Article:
Standalone marketing technology platform Captora has raised $22 million in Series B financing.
The company, co-founded by the former chief revenue officer of independent marketing automation platform Marketo, claims to siphon in-site demand data to flag the highest potentially performing areas for a marketer to put their dollars. The latest round of funding will go toward product development and to fuel international expansion.
“We wanted to build a platform that was context-aware and that helps marketers show the ROI on the spend they’re putting into content,” said Paul Albright, co-founder and CEO of Captora.
“A lot of people are putting money into work flows,” Albright said, but the focus at Captora is determining what content works for what persona across a variety of locations and verticals.
The round was led by New Enterprise Associates with support from existing investor Bain Capital Ventures. Captora’s Series A round, which it closed last March, was valued around $5 million.
CTO Anindo Mukherjee for four years developed machine-learning algorithms at Google to decipher content quality and change ranking, which the company says is a core part of its platform.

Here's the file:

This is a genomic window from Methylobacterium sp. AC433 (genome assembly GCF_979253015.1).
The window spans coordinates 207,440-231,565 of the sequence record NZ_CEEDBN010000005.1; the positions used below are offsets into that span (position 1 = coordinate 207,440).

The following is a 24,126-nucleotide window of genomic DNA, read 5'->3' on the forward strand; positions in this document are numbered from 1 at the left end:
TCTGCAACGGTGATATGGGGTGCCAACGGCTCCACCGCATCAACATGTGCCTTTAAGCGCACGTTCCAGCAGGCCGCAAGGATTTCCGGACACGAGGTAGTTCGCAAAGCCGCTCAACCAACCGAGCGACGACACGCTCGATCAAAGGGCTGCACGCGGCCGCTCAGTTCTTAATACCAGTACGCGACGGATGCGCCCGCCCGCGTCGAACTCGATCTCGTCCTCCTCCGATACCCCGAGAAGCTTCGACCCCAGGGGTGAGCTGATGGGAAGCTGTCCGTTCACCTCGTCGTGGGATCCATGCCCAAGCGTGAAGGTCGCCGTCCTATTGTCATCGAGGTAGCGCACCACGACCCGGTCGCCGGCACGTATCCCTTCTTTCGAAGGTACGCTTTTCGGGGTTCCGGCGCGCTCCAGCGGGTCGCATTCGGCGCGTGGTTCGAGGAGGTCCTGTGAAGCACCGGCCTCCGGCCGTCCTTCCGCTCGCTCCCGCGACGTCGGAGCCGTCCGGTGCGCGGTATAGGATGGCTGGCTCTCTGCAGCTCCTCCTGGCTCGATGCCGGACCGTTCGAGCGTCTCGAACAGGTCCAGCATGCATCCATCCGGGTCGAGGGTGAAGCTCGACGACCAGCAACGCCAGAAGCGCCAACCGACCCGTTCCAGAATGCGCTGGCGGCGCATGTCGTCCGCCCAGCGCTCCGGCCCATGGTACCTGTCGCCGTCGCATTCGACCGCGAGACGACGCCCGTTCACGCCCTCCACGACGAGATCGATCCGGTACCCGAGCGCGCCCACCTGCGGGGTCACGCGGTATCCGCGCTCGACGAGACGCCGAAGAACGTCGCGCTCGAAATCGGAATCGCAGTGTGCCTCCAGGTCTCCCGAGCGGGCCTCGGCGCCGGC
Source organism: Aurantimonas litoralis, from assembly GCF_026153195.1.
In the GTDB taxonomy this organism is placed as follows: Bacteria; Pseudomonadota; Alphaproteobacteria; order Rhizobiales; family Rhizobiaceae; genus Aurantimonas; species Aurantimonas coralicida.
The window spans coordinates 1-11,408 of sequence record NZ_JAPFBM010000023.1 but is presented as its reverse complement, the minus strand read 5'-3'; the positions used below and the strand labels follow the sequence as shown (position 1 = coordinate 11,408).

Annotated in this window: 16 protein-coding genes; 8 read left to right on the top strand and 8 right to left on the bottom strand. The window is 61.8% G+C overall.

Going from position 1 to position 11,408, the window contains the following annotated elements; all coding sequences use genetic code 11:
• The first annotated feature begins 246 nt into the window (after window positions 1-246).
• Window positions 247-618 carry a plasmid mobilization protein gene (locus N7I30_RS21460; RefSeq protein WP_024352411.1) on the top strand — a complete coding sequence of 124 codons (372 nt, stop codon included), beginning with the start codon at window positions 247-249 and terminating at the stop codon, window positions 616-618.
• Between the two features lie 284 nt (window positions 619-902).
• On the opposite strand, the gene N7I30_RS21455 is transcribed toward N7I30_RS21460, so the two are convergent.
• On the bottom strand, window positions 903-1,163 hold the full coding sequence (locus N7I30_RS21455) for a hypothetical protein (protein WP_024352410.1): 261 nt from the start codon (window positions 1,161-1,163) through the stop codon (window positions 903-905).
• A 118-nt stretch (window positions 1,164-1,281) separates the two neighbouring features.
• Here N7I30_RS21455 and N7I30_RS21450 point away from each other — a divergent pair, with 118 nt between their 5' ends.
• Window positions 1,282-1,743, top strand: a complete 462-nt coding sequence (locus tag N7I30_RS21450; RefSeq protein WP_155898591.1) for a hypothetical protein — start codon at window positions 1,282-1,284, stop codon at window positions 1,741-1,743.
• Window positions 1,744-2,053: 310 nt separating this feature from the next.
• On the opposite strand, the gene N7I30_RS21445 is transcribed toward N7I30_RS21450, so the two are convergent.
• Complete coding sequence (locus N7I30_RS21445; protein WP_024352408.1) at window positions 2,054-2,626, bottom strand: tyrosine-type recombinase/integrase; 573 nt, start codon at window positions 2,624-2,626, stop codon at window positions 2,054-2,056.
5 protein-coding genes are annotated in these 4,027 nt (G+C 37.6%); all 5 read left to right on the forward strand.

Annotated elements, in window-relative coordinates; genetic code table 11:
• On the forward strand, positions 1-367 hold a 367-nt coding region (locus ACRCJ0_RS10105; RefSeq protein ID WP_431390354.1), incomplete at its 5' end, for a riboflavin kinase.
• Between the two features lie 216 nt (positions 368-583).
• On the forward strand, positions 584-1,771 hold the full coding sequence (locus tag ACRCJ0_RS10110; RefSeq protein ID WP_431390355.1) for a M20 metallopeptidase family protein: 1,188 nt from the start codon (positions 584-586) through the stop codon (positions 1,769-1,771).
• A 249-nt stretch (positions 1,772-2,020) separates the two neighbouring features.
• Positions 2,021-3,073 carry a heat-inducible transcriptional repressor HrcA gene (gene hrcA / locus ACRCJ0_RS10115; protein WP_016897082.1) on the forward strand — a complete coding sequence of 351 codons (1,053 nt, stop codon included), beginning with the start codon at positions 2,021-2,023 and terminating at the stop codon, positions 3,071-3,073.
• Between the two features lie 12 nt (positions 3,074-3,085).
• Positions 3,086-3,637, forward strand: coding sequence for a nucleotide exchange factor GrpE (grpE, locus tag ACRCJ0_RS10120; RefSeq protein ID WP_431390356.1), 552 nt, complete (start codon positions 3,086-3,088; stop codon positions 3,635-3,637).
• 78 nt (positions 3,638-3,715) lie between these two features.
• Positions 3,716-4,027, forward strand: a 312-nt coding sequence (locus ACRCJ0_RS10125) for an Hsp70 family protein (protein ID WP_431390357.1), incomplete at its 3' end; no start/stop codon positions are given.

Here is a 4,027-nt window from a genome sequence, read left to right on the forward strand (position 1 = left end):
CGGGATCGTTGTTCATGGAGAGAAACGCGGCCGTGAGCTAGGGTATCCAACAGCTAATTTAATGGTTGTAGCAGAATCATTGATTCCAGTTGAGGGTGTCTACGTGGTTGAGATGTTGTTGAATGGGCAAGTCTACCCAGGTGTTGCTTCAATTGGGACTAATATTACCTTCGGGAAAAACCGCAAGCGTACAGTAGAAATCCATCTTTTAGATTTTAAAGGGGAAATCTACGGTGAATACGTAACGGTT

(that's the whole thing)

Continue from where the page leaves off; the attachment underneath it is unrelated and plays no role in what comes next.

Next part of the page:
“I think digesting data around ‘What content do I have and what gaps are there between what my competitors are doing vs. what people want to consume’ is the challenge," Albright added. “The key strategy was to make sure we were omnichannel across (display, search and social) to help marketers determine what channels buyers are active in.”
In addition to the aforementioned Dynamic Capture Manager for more “predictive” content marketing, Captora has developed a Marketing Execution Engine, utilized by some 35 marketing automation providers such as Eloqua, Marketo and Pardot to help drive more quality leads into those systems and, ultimately, show more measurable ROI.
“We put a lot of science behind to not only improve the conversion rate of display or search vs. other campaigns, but report back what kind of mix is working for what type of buyer and how high-quality are those leads as they convert down the pipeline,” Albright said.
But why wouldn’t Marketo or Eloqua do it themselves? The purpose of many marketing automation systems (MAS) is to convert leads into buyers, but Captora’s main thrust is to help marketers prioritize campaigns, identify proper calls to action and then optimize and measure content against revenue goals to filter higher-quality (and more voluminous) leads to those MASs. Although they solve different problems, they are “complementary,” Albright noted.